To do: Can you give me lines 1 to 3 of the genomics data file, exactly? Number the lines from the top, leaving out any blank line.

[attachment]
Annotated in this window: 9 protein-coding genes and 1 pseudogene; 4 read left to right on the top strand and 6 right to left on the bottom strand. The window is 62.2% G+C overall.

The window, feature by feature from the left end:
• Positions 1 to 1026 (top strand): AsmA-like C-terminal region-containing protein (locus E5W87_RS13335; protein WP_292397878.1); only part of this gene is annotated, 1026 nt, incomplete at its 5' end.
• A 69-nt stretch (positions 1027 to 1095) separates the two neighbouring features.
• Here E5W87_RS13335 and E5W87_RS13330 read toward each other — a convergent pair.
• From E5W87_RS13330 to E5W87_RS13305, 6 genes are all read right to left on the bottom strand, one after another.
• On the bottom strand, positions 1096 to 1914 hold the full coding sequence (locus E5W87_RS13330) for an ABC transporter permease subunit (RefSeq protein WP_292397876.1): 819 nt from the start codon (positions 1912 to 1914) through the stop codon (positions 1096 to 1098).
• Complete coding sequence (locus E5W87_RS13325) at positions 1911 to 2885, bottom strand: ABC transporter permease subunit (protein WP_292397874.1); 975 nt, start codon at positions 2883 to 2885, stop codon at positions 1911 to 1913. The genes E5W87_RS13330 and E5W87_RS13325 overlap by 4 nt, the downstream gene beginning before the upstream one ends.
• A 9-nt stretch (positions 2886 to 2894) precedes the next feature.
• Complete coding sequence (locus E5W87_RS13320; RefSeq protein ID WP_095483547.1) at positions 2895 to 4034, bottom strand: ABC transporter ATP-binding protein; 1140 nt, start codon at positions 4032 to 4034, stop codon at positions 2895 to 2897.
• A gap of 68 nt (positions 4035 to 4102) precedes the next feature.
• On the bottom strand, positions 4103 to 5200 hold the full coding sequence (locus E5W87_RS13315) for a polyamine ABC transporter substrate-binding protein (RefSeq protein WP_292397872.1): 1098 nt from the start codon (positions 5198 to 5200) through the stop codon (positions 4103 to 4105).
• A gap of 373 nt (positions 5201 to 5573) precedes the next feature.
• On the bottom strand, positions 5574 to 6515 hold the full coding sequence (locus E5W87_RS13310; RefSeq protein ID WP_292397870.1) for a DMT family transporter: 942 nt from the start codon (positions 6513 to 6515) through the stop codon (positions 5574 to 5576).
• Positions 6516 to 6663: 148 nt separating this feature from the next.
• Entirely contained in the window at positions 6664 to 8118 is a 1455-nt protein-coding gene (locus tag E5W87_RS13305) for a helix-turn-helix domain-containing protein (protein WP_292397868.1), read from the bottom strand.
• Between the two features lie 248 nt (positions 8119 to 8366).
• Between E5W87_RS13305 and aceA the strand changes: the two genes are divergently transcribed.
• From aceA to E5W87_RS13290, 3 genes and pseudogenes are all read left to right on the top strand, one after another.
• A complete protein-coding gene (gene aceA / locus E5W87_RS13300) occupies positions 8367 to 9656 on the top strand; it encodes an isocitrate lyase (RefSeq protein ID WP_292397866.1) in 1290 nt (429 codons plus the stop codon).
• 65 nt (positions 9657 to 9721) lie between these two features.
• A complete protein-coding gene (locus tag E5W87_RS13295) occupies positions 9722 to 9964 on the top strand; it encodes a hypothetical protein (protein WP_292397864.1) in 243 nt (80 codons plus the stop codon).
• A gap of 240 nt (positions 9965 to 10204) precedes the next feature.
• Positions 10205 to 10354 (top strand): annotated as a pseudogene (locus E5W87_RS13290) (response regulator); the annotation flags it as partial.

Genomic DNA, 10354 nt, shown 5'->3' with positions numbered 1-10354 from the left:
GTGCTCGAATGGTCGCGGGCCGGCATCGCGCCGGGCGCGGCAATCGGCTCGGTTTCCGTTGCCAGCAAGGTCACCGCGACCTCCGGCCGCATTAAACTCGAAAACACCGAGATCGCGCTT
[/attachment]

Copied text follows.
Annotated in this window: 9 protein-coding genes and 1 pseudogene; 4 read left to right on the top strand and 6 right to left on the bottom strand. The window is 62.2% G+C overall.

The window, feature by feature from the left end:
• Positions 1 to 1026 (top strand): AsmA-like C-terminal region-containing protein (locus E5W87_RS13335; protein WP_292397878.1); only part of this gene is annotated, 1026 nt, incomplete at its 5' end.